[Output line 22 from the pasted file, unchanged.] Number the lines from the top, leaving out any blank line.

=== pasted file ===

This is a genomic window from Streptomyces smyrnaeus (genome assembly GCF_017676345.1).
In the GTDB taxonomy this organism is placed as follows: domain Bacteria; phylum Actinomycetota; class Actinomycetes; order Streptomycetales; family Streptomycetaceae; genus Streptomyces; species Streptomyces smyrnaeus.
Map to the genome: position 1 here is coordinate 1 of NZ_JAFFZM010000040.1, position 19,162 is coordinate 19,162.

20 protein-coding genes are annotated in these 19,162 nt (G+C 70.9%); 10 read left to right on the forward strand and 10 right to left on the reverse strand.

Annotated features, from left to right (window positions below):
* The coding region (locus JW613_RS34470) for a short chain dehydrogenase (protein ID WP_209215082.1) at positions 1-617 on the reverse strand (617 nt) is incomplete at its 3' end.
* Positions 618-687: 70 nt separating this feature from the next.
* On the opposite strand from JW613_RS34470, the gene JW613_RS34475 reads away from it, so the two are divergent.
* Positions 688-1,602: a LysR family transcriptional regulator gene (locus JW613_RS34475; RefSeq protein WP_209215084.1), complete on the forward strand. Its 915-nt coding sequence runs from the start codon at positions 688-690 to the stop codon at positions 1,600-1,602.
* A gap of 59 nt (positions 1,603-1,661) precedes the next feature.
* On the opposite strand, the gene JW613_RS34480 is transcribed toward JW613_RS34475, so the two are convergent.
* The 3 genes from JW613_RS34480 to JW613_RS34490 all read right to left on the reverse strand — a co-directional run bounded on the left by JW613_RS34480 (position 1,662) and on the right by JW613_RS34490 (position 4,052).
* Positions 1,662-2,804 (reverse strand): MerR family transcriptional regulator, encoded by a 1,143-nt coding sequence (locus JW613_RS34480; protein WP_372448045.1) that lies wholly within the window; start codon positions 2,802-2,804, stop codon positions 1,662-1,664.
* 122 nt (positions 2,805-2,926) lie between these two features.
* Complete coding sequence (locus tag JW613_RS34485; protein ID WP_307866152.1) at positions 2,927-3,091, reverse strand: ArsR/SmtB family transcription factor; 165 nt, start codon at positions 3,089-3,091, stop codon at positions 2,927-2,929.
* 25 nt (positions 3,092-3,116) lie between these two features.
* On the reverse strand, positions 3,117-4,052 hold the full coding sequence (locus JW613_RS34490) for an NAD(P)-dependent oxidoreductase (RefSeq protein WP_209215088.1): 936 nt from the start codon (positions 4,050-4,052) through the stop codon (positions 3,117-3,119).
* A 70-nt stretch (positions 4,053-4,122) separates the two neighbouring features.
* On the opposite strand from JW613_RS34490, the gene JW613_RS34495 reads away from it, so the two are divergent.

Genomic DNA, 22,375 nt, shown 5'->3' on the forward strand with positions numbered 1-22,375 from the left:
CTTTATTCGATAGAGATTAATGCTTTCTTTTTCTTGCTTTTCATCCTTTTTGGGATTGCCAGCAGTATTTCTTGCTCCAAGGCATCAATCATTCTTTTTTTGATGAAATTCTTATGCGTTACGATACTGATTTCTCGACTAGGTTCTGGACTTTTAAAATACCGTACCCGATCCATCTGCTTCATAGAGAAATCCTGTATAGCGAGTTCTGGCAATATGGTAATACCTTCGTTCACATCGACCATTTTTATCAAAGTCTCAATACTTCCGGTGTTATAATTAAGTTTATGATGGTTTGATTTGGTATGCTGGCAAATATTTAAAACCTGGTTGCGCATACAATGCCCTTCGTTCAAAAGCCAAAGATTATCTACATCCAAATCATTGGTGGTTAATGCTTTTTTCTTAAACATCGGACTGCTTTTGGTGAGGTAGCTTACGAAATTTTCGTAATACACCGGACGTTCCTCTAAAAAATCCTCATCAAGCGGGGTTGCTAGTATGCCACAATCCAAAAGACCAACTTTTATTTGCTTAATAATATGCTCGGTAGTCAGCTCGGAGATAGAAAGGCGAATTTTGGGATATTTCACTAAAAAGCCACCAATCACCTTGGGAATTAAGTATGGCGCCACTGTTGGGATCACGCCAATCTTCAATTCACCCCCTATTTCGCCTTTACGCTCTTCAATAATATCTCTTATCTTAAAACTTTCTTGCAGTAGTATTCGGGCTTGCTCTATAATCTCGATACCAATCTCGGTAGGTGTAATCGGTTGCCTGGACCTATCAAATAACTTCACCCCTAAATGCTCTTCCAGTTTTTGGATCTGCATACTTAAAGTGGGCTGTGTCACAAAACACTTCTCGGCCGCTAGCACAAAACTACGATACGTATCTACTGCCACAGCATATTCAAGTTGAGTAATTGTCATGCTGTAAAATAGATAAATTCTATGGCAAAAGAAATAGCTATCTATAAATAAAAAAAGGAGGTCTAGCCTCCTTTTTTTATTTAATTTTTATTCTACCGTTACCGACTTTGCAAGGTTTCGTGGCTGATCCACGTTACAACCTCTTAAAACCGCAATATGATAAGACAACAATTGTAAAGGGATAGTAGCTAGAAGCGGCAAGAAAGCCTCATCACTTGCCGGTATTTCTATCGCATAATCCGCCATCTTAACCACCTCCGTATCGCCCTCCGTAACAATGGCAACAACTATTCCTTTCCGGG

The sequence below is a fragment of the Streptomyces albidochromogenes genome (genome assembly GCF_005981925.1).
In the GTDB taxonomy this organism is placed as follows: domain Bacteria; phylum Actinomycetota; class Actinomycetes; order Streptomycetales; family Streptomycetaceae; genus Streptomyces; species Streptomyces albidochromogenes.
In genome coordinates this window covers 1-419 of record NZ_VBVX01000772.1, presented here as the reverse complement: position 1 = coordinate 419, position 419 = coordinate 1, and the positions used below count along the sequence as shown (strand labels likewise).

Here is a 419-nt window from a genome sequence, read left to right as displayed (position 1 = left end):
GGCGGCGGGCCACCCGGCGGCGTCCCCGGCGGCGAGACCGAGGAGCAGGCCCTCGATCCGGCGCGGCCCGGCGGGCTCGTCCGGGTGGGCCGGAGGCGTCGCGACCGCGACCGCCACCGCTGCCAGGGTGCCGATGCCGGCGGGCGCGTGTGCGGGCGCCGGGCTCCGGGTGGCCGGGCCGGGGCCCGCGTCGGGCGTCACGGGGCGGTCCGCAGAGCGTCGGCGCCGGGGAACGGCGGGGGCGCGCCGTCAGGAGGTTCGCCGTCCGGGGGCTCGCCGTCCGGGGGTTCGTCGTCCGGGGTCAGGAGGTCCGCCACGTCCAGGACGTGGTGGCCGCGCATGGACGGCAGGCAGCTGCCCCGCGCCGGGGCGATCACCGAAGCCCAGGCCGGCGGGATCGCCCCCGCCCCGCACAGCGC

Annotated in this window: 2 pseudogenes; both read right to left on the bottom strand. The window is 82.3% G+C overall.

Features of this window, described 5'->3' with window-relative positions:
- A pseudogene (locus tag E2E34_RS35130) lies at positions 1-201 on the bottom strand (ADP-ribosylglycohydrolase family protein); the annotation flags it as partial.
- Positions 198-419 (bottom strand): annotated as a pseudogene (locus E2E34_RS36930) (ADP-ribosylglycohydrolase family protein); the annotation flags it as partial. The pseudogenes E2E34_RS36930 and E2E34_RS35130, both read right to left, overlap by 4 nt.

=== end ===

The sequence below is a fragment of the Streptomyces albidochromogenes genome (genome assembly GCF_005981925.1).